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Carew Castle

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According to CADW, Wales has more castles per square mile than any other nation. Carew Castle is one of them.

Carew Castle, located on the Caeriw River in Pembrokeshire, southwest Wales, is one of the few castles that displays architecture from the Norman period through the Elizabethan, with archaeological evidence showing indications of settlement dating back 2000 years.   The name ‘Carew’, Caeriw in Welsh, is an anglicized combination of, “caer” meaning fortress, and “rhiw” meaning hill–not that the area on which it stands is hilly:  “Its position is low-lying, but still prominent in the flat land around the tidal reaches of the Carew river. The castle stands at the end of a ridge at a strategically excellent site commanding a crossing point of the then-still navigable river.”  http://www.castlewales.com/carew.html

The name also might come from ‘Caerau’, simply the plural, ‘forts’.

Tradition states that the original castle was built by Gerald de Windsor, a Norman who came with Arnulph de Montgomery, the first Norman Earl of Pembroke.  Gerald married Princess Nest, daughter of Prince Rhys ap Tudur of Deheubarth.  Her daughter, Angharad, was the mother of the travel writer, Gerald of Wales.  (source:  Carew Local History Group/Dyfed Archaeological Trust).   Sir Nicholas’ ancestor William, eldest son of Gerald de Windsor, was the first to adopt the title ‘de Carew’ (‘from Carew’), according to the Norman (rather than Welsh) tradition.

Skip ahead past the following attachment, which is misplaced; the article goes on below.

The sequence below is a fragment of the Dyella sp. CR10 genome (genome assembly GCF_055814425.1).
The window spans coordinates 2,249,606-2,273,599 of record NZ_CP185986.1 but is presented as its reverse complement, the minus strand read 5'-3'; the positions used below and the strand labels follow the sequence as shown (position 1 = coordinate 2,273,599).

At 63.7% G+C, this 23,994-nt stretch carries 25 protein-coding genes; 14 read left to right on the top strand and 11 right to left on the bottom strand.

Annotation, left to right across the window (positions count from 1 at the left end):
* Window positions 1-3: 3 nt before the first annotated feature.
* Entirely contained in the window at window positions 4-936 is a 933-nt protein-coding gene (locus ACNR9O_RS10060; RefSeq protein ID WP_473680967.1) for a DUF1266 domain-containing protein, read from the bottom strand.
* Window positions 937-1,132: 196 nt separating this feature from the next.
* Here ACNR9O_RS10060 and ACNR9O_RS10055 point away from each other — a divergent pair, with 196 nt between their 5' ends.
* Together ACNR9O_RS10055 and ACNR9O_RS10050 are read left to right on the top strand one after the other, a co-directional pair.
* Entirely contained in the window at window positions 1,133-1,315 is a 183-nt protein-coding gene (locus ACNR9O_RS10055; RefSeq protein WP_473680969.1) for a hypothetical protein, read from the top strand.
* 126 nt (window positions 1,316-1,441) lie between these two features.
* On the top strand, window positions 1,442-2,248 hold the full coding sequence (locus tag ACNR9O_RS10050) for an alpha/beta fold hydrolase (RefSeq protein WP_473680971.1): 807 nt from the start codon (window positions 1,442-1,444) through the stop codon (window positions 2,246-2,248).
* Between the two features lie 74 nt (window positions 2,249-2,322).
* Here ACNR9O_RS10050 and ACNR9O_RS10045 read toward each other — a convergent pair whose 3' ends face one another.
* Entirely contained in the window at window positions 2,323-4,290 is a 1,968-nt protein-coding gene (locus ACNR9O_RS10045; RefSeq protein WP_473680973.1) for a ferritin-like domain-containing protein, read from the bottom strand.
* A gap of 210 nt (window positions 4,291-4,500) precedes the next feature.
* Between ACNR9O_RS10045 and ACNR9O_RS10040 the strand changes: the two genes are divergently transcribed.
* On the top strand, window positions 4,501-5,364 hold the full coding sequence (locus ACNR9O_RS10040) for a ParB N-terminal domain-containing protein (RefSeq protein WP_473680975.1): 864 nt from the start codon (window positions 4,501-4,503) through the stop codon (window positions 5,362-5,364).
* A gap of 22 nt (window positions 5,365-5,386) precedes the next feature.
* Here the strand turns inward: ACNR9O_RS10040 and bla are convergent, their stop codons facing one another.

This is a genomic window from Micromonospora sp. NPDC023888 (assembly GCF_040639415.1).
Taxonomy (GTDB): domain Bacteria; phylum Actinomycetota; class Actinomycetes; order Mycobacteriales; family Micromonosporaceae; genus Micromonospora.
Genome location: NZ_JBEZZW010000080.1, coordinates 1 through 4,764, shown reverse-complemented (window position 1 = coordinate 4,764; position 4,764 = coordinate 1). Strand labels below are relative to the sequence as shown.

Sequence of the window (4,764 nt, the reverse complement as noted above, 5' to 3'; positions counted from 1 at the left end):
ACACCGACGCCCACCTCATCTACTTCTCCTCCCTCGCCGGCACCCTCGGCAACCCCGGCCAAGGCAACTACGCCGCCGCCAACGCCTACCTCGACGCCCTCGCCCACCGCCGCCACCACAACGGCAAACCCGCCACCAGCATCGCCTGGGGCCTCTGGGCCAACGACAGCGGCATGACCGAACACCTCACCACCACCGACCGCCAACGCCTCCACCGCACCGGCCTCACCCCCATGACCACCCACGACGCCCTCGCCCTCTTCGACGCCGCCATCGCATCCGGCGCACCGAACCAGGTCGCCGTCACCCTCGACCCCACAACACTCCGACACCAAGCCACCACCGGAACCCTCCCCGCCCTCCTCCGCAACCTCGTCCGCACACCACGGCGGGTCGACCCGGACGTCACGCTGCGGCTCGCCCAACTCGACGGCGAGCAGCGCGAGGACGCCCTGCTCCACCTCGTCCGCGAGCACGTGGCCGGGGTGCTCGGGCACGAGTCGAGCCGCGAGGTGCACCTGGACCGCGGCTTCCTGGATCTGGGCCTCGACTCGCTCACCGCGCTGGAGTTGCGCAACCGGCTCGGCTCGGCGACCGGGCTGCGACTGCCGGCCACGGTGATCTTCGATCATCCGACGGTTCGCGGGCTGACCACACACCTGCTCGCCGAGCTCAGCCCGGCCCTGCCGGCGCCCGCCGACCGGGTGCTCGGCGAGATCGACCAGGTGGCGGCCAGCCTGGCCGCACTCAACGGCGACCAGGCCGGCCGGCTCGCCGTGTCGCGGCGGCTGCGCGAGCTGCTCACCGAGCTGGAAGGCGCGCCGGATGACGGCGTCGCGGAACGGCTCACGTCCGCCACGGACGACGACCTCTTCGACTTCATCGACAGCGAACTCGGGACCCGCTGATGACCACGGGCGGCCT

In the 13th century, Sir Nicholas de Carew was a high ranking officer and distinguished soldier in the time of Edward I.  He fought on behalf of the king in Ireland and in Europe (he does not appear to have played much of a role in the Welsh wars up until 1282).  He was responsible for much of the medieval construction of Carew Castle between 1280 and 1310. He died in 1311 and was buried the parish church of Carew Cheriton, where an effigy of a knight believed to be that of Sir Nicholas remains today. He was succeeded by his son John.  http://www.carewcastle.com/

The castle passed to Rhys ap Thomas in 1480, who was the leading Welsh supporter of Henry Tudor, later King Henry VII of England, who knighted him after the Battle of Bosworth Field.   After that family fell into disfavor, it came to Sir John Perrot in 1558.  He was convicted of treason in 1592, at which point the castle was let to tenants.  http://www.castlewales.com/carew.html.  According to the Carew Local History Group, it returned to the descendants of the Carew family in the 17th century (Thomas Carew, 3rd Baron Kesteven died in 1915 of wounds recieved in WWI), and the family retains ownership today.

My eldest son is named ‘Carew’, so we have a particular affinity for this place ?

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Geoffrey of Monmouth

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Geoffrey of Monmouth was born sometime around 1100, probably in Monmouth in southeast Wales. “His father was named Arthur. Geoffrey was appointed archdeacon of Llandsaff in 1140 and was consecrated bishop of St. Asaph in 1152. He died c. 1155.